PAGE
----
Maybe find a big file like a movie or something, copy that to the drive, and duplicate it until the drive is more or less full? That should do the trick.

    Edit: I believe you shouldn't do a "secure erase" on an SSD... that is more for hard disks, where there are magnetic remnants of data on sectors even if you overwrite them. So secure erase will write random data to the same sectors over and over to try to eliminate these traces of old data. But if you try to do this to an SSD, the random data you write will be written to different parts of the chips each time so all you'll succeed in doing is wearing out your SSD faster.
     
  3. stfwayne thread starter macrumors regular

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    Apr 10, 2011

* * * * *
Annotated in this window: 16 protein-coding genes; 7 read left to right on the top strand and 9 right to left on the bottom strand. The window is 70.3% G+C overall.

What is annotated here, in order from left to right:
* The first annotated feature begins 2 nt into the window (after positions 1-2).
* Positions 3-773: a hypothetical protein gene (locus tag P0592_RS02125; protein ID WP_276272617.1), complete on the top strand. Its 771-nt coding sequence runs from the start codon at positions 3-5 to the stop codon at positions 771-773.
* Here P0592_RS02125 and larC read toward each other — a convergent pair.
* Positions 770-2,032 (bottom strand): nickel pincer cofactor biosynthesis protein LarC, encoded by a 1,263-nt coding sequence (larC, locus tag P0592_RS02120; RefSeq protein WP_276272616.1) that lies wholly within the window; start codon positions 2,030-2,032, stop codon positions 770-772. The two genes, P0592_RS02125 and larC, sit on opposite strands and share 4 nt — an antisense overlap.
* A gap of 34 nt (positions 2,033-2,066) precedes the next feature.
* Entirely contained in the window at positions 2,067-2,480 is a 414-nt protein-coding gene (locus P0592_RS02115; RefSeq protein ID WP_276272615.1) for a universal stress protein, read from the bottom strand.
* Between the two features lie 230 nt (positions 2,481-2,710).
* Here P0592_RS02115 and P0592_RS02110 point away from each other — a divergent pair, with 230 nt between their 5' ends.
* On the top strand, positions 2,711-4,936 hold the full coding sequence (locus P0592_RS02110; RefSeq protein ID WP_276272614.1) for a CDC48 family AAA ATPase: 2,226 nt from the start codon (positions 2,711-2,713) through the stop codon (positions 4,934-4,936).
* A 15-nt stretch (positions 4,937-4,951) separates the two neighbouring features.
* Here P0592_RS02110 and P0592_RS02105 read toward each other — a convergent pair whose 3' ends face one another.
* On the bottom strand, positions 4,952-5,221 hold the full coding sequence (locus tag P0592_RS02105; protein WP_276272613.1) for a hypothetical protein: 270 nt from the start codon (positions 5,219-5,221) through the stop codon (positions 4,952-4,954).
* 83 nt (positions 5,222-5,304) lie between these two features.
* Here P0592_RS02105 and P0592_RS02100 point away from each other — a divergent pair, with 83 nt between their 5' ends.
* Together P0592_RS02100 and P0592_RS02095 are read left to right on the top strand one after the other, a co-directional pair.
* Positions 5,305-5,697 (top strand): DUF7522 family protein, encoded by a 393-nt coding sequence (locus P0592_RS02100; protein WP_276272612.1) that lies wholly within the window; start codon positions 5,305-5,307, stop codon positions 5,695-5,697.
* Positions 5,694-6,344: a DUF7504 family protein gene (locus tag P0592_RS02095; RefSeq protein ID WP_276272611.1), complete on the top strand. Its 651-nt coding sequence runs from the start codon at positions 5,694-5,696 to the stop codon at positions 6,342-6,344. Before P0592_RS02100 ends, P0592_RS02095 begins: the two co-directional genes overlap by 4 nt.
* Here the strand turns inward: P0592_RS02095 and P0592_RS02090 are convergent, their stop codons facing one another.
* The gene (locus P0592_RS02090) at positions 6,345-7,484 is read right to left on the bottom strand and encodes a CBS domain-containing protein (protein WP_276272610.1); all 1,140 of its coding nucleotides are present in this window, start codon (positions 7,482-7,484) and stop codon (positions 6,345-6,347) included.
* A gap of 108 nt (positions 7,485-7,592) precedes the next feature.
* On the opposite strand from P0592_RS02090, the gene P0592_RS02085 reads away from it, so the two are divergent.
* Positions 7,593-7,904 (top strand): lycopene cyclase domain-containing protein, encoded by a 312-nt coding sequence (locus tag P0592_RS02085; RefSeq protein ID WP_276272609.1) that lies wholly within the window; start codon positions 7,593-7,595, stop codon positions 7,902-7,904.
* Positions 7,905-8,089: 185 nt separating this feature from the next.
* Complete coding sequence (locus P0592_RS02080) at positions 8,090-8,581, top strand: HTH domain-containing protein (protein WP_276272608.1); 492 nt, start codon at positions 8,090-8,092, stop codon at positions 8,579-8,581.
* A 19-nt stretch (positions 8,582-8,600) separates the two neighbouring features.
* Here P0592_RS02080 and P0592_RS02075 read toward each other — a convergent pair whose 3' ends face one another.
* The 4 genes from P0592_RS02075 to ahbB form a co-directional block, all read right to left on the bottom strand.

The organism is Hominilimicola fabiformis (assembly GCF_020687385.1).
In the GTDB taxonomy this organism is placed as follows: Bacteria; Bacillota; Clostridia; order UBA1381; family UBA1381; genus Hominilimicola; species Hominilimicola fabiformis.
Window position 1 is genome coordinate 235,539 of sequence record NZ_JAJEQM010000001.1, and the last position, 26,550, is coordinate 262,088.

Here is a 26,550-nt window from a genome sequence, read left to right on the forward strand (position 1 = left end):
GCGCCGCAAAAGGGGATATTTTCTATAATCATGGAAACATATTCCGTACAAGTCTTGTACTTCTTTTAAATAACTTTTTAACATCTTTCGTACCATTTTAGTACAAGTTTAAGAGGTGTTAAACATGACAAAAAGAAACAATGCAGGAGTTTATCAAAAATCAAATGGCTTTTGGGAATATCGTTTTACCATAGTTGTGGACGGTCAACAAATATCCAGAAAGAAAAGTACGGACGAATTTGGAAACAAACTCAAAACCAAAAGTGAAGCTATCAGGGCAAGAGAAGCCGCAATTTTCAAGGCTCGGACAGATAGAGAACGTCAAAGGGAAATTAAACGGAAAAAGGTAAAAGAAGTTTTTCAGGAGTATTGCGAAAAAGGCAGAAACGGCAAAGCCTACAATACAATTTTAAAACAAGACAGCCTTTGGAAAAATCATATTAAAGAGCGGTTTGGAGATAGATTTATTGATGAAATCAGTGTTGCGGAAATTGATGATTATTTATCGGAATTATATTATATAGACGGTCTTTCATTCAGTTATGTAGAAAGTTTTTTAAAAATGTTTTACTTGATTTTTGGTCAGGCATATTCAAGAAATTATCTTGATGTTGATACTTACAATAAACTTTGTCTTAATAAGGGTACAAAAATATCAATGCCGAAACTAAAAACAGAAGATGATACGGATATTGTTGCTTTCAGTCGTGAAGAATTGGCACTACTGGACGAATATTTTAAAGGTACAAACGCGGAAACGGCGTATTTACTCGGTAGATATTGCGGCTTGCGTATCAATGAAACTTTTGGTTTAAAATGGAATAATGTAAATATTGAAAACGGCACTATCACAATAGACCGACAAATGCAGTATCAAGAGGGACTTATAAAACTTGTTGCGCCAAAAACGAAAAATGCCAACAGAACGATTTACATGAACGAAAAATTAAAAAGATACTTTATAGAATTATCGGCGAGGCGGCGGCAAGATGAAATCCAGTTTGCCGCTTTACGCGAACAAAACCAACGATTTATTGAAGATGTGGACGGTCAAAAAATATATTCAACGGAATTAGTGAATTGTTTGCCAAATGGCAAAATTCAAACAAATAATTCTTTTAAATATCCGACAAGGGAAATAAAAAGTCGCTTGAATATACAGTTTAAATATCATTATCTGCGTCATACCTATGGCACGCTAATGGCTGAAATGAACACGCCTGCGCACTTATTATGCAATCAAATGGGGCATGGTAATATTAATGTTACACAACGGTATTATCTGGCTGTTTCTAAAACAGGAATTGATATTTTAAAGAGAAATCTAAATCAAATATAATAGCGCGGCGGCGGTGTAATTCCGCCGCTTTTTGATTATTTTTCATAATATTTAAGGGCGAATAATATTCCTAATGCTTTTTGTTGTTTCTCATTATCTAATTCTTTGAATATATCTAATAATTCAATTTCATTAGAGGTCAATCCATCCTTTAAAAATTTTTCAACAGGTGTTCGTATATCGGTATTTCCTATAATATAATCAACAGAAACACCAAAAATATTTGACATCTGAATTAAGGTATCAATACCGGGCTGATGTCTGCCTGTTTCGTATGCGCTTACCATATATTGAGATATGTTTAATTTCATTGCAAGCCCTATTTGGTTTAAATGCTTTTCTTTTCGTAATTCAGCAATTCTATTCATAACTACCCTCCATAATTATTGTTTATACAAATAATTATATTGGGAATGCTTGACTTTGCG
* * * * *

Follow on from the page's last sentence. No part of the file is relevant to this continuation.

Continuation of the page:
#3
    I did a 3 pass deletion and turned on FileVault encryption with a fresh install of Yosemite

    Hopefully that should be enough!

    Thanks for your response i appreciate it!
     
  4. cruisin macrumors 6502a

    cruisin

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    #4
    SSDs always reserve a portion of their space for wear levelling so you will never erase the whole drive (unless you basically erase the drive a lot of times). Luckily, this is impossible to access unless you have access to really expensive machines and people who do this for a living.

    The wipe and the encryption of the drive should take of erasing the drive. Your data is now "erased" :).
     
  5. motrek macrumors 68020

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    #5
    No problem but I think you might have missed the plot a little.

    To be clear, FileVault encrypts YOUR files. So if you WERE using FileVault, your old files would have been encrypted and thus unrecoverable.

    Turning on FileVault now doesn't really help you. It will encrypt the new owner's files and not have any effect on the recoverability of your old unencrypted files which are still on there.